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THE DIAGNOSIS OF DIABETIC COMA

THE DIAGNOSIS OF DIABETIC COMA Unconsciousness in a patient who has sugar in the urine demands prompt use of the physician's utmost diagnostic skill, (1) to avoid hasty and harmful injection of insulin in unsuitable cases; (2) to adjust treatment to both diabetes and probable complications; (3) to protect the rights of the patient's family, and (4) to improve our knowledge of diabetes by more accurate tabulation of statistics. The term "diabetic coma" should be reserved for unconsciousness (not mere drowsiness) due to diabetic acidosis. It is characterized clinically by "air hunger" (Kussmaul respiration), and chemically by an excess in blood and urine of sugar and of the end-products of faulty fat metabolism (the acetone bodies). Absence of any of these symptoms implies that the unconsciousness is not due solely to true diabetic acidosis, and that therefore it cannot be safely treated with large doses of insulin. A gradual, not a sudden, onset characterizes uncomplicated http://www.deepdyve.com/assets/images/DeepDyve-Logo-lg.png JAMA American Medical Association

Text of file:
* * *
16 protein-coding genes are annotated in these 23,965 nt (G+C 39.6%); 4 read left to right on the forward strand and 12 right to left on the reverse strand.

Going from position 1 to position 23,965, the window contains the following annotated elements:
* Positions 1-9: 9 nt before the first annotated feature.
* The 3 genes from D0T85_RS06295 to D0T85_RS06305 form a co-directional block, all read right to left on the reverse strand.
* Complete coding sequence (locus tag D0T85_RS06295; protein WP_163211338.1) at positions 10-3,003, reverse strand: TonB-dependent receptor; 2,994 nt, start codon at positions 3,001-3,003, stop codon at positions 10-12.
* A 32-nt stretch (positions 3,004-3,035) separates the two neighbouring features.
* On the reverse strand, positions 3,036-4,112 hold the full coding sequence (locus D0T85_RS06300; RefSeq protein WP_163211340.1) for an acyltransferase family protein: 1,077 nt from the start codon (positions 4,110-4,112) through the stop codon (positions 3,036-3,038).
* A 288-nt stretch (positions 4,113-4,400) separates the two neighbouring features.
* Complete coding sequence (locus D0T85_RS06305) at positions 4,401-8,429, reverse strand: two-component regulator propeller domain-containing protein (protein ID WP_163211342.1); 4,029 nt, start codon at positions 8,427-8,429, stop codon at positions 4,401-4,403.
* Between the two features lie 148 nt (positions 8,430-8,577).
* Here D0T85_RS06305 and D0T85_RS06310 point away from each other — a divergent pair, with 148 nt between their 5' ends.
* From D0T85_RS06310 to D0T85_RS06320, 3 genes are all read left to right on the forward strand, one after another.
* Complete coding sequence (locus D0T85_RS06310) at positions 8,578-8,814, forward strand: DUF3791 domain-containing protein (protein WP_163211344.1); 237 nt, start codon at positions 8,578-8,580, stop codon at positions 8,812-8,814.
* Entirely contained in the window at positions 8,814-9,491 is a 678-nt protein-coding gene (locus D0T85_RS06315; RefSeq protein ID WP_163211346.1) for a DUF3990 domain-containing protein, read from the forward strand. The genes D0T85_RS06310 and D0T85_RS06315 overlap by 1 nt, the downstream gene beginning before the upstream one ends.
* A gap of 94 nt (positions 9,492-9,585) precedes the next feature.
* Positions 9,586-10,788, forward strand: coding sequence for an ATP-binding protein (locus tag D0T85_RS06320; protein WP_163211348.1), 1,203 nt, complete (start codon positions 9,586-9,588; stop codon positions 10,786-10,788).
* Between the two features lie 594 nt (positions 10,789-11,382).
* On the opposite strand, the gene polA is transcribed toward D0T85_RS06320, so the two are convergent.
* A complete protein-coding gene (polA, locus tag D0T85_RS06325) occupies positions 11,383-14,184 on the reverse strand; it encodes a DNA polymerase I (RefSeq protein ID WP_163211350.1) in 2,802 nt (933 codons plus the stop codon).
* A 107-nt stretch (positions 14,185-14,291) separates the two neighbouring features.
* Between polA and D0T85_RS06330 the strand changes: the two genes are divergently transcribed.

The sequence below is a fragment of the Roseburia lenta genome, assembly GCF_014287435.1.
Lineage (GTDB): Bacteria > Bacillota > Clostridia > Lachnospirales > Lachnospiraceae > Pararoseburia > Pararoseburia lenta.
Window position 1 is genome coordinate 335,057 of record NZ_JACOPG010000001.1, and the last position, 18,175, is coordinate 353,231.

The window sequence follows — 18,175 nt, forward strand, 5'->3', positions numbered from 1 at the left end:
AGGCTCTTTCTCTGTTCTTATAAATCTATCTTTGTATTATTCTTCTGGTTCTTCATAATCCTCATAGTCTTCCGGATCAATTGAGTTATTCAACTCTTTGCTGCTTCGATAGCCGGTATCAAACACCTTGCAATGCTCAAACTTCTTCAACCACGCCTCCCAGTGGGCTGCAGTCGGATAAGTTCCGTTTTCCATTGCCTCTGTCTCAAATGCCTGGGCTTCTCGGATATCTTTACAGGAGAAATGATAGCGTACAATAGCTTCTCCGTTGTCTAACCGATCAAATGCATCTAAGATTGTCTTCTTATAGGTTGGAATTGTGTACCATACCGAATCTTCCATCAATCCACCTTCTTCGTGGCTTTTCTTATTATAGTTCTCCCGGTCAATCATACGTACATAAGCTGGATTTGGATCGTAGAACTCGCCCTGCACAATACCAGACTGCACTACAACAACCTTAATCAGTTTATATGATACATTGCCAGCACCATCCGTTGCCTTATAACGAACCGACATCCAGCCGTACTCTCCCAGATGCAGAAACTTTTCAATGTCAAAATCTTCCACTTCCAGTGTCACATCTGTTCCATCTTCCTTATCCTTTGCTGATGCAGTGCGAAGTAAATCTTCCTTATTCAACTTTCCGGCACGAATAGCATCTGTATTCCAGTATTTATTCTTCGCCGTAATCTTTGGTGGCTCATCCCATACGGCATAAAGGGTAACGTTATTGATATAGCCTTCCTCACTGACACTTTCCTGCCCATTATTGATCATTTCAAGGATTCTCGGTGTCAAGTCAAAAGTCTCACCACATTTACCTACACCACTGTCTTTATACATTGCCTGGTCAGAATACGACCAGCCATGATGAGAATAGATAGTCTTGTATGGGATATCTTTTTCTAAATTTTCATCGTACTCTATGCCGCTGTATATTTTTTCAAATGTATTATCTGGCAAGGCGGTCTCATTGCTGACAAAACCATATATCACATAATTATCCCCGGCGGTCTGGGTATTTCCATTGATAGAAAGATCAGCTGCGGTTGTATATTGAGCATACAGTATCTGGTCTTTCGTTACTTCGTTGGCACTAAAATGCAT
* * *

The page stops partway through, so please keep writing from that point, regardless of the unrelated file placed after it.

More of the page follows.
THE DIAGNOSIS OF DIABETIC COMA

JAMA , Volume 81 (22) – Dec 1, 1923

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Publisher
American Medical Association
Copyright
Copyright © 1923 American Medical Association. All Rights Reserved. Applicable FARS/DFARS Restrictions Apply to Government Use.
ISSN
0098-7484
eISSN
1538-3598
DOI
10.1001/jama.1923.02650220017004
Publisher site
See Article on Publisher Site

Abstract

Unconsciousness in a patient who has sugar in the urine demands prompt use of the physician's utmost diagnostic skill, (1) to avoid hasty and harmful injection of insulin in unsuitable cases; (2) to adjust treatment to both diabetes and probable complications; (3) to protect the rights of the patient's family, and (4) to improve our knowledge of diabetes by more accurate tabulation of statistics. The term "diabetic coma" should be reserved for unconsciousness (not mere drowsiness) due to diabetic acidosis. It is characterized clinically by "air hunger" (Kussmaul respiration), and chemically by an excess in blood and urine of sugar and of the end-products of faulty fat metabolism (the acetone bodies). Absence of any of these symptoms implies that the unconsciousness is not due solely to true diabetic acidosis, and that therefore it cannot be safely treated with large doses of insulin. A gradual, not a sudden, onset characterizes uncomplicated

Journal

JAMAAmerican Medical Association

Published: Dec 1, 1923

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